The protection of intellectual property (IP) such as trademarks is a key concern for foreign businesses in China, because IP helps to determine their identity and distinguish between other brands, in particular domestic ones. For retailers, this is arguably even more important, because retailers are consumer-facing and because reputable landlords, advertisers and especially online platforms will require trademark ownership before beginning cooperation. Reviewing the trademark portfolio and making sure that all relevant brand names are protected in the correct classes and subclasses is not only a prerequisite to the start of China operations, but should be repeated on a regular basis.

For international companies that are new to the country, this can present a huge problem. It is common to find that one's international trademark has already been registered in China by another party, often a squatter. China's trademark protection system is first-to-file, and despite exceptions for well-known trademarks and trademarks registered in bad faith, it can be hugely complex and costly to get back a trademark once it has been registered by a third party. Therefore, companies should always register trademarks as quickly and as broadly as possible, preferably directly in China (instead of using the international Madrid system). If too late, then a comprehensive strategy is needed to get back the trademarks.

Another aspect particular to China: not all Chinese consumers speak or read English fluently, so it is important to come up with a good Chinese brand name that can adequately represent the business. This brand name should also be registered in all relevant classes and sub-classes.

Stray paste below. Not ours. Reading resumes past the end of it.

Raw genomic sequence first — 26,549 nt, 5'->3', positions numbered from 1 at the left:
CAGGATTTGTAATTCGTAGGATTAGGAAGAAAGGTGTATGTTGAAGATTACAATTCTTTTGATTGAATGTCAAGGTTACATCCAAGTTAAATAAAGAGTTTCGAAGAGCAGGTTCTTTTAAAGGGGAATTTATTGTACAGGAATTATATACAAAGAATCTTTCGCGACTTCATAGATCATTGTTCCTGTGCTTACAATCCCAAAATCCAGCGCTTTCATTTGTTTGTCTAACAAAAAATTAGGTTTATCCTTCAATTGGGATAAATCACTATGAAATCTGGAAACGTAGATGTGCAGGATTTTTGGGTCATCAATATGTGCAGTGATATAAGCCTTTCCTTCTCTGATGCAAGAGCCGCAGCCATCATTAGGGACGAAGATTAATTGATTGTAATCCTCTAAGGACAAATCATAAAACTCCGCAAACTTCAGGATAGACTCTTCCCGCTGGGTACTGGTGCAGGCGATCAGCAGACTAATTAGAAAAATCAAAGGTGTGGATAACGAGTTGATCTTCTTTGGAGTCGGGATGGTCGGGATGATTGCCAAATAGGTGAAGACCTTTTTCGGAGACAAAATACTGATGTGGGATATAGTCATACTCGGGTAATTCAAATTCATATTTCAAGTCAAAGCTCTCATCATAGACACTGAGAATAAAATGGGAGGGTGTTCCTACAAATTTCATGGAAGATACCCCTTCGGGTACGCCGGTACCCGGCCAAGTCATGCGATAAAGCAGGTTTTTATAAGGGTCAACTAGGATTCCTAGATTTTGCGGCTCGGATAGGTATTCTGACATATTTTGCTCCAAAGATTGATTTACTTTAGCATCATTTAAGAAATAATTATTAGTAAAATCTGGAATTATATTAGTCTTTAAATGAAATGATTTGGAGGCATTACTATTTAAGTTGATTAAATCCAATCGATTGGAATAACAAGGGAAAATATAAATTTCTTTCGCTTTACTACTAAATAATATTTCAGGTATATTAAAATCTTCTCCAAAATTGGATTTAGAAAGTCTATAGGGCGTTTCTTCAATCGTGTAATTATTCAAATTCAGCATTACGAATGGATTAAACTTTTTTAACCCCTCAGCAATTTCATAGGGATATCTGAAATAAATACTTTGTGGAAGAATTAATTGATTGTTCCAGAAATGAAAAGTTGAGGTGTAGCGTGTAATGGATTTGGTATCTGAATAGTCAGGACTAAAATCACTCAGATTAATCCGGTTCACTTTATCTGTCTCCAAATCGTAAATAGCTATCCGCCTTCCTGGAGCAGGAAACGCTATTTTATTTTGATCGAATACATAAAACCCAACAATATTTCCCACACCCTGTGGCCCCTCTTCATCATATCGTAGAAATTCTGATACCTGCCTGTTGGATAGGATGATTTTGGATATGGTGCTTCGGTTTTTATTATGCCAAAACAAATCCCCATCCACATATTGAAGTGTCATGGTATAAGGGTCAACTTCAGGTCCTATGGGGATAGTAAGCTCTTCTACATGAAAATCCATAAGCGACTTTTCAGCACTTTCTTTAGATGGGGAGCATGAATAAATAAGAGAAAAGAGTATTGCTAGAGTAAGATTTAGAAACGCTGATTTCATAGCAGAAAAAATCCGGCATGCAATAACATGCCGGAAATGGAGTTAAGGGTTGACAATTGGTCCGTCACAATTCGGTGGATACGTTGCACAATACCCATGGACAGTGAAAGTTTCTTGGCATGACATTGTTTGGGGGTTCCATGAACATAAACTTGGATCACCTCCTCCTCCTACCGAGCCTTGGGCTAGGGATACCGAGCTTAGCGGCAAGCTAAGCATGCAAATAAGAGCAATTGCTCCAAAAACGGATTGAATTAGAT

Conclusions

China is the land of opportunity for many international retailers. The large, growing and relatively sophisticated market of consumers interested in high-quality international brands, which is increasingly willing to pay for premium products, is a dream for many. Not every retailer that enters the China market is able to take advantage of these factors, but successes are easy to find.

There are plenty of factors that may contribute to success in China, not all of them under the company's control. When it comes to legal challenges, an international company should be able to avoid big surprises. Company structuring, lease contracts, trademark protection and legal compliance are all subjects that can be managed effectively with timely investment in resources and the right external support.

The content of this article is intended to provide a general guide to the subject matter. Specialist advice should be sought about your specific circumstances.

To print this article, all you need is to be registered on Mondaq.com.

Click to Login as an existing user or Register so you can print this article.

Authors
Maarten Roos
Robin Tabbers
 
Some comments from our readers…
“The articles are extremely timely and highly applicable”
“I often find critical information not available elsewhere”
“As in-house counsel, Mondaq’s service is of great value”

Related Topics
 
Related Articles
 
Up-coming Events Search
Tools
Print
Font Size:
Translation
Channels
Mondaq on Twitter
 
Register for Access and our Free Biweekly Alert for
This service is completely free. Access 250,000 archived articles from 100+ countries and get a personalised email twice a week covering developments (and yes, our lawyers like to think you’ve read our Disclaimer).
 
Email Address
Company Name
Password
Confirm Password
Position
Mondaq Topics -- Select your Interests
 Accounting
 Anti-trust
 Commercial
 Compliance
 Consumer
 Criminal
 Employment
 Energy
 Environment
 Family
 Finance
 Government
 Healthcare
 Immigration
 Insolvency
 Insurance
 International
 IP
 Law Performance
 Law Practice
 Litigation
 Media & IT
 Privacy
 Real Estate
 Strategy
 Tax
 Technology
 Transport
 Wealth Mgt
Regions
Africa
Asia
Asia Pacific
Australasia
Canada
Caribbean
Europe
European Union
Latin America
Middle East
U.K.
United States
Worldwide Updates
Registration (you must scroll down to set your data preferences)

Mondaq Ltd requires you to register and provide information that personally identifies you, including your content preferences, for three primary purposes (full details of Mondaq’s use of your personal data can be found in our Privacy and Cookies Notice):

  • To allow you to personalize the Mondaq websites you are visiting to show content ("Content") relevant to your interests.
  • To enable features such as password reminder, news alerts, email a colleague, and linking from Mondaq (and its affiliate sites) to your website.